Eating locally and seasonally is recommended by many contemporary health professionals as well as by ancient health promoting doctrines such as ayurveda and Zen macrobiotics. According to these principles, it is healthy to change our diets to keep our bodies in harmony with the changing seasons. Nature provides the ingredients for this synchronization in the form of seasonally available local foods that are more harmonious than foods imported from far away. Also, locally grown foods are often fresher because they spend less time in transit.bc9e9191617cb9b62b77ee2e2ffb70be-2

The spring diet should be light and bright, and include lots of raw vegetables such as young leafy greens, summer squashes, carrots and celery, sprouts, and fruits. Increasing fresh produce means that spring meals can contain less mucus-producing foods such as dairy, meat, sweets, and refined grains. More pungent and astringent flavors added to the menu will stimulate the body’s natural cleansing ability. Eating more alkaline foods such as berries and leafy greens, and restricting acidic foods such as processed carbohydrates and meat, also supports the body’s natural springtime rejuvenation process.

The benefits of eating raw food have lately been rediscovered by health practitioners. Promoters of raw food diets have generated a strong interest in Raw Food Cookery or, as it is sometimes called, Living Food Cuisine. Some naturopaths even claim that a raw food diet can be a healing solution for serious illnesses such as cancer.

Toddlers, the elderly, and people with special health issues may have difficultly with some raw foods. Also, when you travel to countries such as India or Mexico where water-borne bacteria are present in the food chain, do not eat raw produce that cannot be peeled; in those cases, the potential dangers far outweigh the benefits.

There are many styles of raw food diets. Some people eat only uncooked vegetables, others include sprouted grains, and some include grains that have been cooked at very low temperatures, usually less than 110 ºF. In each case, the goal is the same: to preserve nutrients that are otherwise destroyed by cooking. Many heat-sensitive vitamins and minerals are sacrificed to cooking. Other fragile nutrients that are adversely affected by heat include enzymes and probiotics that are essential to digestion and other metabolic reactions that create energy and support cell growth and renewal.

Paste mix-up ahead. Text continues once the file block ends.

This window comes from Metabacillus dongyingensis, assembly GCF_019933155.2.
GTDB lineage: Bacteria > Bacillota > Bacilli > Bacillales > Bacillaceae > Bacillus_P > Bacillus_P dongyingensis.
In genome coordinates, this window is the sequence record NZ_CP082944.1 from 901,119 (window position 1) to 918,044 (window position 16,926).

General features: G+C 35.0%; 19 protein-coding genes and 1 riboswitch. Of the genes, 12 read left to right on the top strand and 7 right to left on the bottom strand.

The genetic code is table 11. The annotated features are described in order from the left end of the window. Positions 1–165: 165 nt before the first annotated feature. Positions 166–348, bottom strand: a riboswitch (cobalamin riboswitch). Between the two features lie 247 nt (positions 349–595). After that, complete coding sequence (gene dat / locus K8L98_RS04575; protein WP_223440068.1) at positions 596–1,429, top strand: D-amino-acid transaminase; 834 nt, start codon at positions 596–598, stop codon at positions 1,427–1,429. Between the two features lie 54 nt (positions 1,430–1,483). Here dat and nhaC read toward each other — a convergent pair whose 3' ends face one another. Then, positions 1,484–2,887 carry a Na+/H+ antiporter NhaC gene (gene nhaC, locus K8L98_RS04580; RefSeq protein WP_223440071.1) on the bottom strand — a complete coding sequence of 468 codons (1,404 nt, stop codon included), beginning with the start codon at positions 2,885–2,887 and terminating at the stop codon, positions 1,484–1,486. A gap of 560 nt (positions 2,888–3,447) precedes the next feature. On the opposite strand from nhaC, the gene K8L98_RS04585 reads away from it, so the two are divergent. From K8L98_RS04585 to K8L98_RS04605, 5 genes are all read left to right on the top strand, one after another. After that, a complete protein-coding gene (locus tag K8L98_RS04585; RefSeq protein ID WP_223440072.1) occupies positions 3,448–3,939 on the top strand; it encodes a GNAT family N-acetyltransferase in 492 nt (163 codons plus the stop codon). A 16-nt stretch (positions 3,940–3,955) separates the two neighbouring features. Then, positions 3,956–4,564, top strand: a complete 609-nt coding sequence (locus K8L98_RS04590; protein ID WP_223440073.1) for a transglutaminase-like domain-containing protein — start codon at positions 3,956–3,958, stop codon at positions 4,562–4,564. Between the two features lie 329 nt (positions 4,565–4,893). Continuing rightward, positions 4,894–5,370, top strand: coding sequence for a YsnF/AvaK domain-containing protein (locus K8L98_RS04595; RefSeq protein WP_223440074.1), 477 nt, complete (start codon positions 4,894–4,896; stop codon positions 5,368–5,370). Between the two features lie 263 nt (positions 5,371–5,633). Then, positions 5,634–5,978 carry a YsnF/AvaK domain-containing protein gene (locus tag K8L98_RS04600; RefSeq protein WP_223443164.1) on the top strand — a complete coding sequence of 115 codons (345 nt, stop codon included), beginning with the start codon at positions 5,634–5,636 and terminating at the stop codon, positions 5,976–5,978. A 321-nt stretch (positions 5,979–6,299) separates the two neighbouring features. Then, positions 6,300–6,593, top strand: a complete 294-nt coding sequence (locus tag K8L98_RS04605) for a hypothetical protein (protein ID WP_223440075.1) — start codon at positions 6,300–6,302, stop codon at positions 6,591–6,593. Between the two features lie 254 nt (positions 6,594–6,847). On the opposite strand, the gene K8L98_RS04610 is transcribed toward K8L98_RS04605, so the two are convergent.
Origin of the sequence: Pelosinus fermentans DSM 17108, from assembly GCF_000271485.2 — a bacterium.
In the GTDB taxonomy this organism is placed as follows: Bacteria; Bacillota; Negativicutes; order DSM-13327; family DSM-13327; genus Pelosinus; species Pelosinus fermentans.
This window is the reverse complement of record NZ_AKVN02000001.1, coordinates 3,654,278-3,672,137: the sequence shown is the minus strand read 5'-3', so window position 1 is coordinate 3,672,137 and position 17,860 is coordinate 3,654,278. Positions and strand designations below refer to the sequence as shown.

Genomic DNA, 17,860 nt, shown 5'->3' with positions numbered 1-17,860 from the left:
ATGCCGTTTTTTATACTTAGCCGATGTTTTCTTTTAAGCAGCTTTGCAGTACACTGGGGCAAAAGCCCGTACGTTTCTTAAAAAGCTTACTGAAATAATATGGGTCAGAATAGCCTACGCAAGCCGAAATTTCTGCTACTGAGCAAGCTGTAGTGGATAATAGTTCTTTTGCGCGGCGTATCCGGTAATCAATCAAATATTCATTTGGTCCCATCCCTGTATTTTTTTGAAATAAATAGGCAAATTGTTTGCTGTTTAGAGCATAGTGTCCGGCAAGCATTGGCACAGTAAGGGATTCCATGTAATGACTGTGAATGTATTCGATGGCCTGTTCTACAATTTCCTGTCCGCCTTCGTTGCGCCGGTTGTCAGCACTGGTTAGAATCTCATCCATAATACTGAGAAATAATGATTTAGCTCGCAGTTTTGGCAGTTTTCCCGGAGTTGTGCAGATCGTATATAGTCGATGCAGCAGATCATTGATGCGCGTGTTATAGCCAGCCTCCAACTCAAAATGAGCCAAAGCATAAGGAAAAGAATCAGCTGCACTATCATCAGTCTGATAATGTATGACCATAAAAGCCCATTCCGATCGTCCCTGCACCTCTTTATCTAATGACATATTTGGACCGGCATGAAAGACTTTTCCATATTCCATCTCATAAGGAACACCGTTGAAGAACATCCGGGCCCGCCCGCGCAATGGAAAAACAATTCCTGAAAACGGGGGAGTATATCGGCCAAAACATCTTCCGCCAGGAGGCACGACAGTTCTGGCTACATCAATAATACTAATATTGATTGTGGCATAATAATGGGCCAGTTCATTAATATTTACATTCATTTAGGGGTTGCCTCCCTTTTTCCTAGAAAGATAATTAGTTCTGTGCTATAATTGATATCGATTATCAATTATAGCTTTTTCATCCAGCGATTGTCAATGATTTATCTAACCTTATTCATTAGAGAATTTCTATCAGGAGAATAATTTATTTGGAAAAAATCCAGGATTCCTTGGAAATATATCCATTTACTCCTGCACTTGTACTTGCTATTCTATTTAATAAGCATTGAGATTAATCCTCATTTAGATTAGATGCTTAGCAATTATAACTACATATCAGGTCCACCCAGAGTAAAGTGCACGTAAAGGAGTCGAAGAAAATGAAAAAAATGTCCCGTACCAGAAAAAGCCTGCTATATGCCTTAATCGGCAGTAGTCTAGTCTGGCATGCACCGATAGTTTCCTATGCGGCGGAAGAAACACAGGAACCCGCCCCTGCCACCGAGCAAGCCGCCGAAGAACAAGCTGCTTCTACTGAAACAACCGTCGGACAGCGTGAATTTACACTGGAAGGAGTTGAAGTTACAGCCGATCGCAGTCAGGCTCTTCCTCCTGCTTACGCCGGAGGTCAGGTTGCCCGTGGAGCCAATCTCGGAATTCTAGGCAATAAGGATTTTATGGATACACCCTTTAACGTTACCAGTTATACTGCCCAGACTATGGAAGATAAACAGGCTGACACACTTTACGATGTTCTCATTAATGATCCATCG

Raw food chefs use a number of methods of food preparation to keep a strict raw food diet from becoming tedious and cold. These include chopping, grating, and mincing vegetables to increase their digestibility and to expand their visual appeal. Cooks also soak and sprout nuts and grains and then bake them at very low temperatures to create crackers or crusts to serve with raw fruits or vegetables. Others make nut “milks” by soaking and blending the nuts, and use these as a base for raw drinks, soups, and sauces. There are many gadgets available in specialty stores to make this kind of labor easier.

I personally welcome the challenge that raw food cuisine presents. However, if you don’t want to follow a complicated raw food recipe, you can still reap the benefits of adding raw foods to your diet by adopting salad-centered springtime menus. Raw foods are enhanced by the use of fresh herbs and spices, and every meal, whether simple or complex, is made more nutritious by the increasing availability of organic and heirloom produce.

Keep your raw foods simple and serve them as a center piece or main entree. For example, fruit and vegetables that can easily be consumed raw—such as tomatoes, zucchini and other summer squashes, and leafy greens—can be cut in interesting ways and served with a nutritious raw dip such as Papaya Chutney or Raw Pesto Dressing.

Vegetarian Sushi with a Touch of Indian Spice

Here is an easy and impressive “sushi” dish for your picnic or potluck dinner.

8 to 10 large red chard leaves, rinsed, cut in half lengthwise, thick stems removed
¾ cup shredded daikon or red radish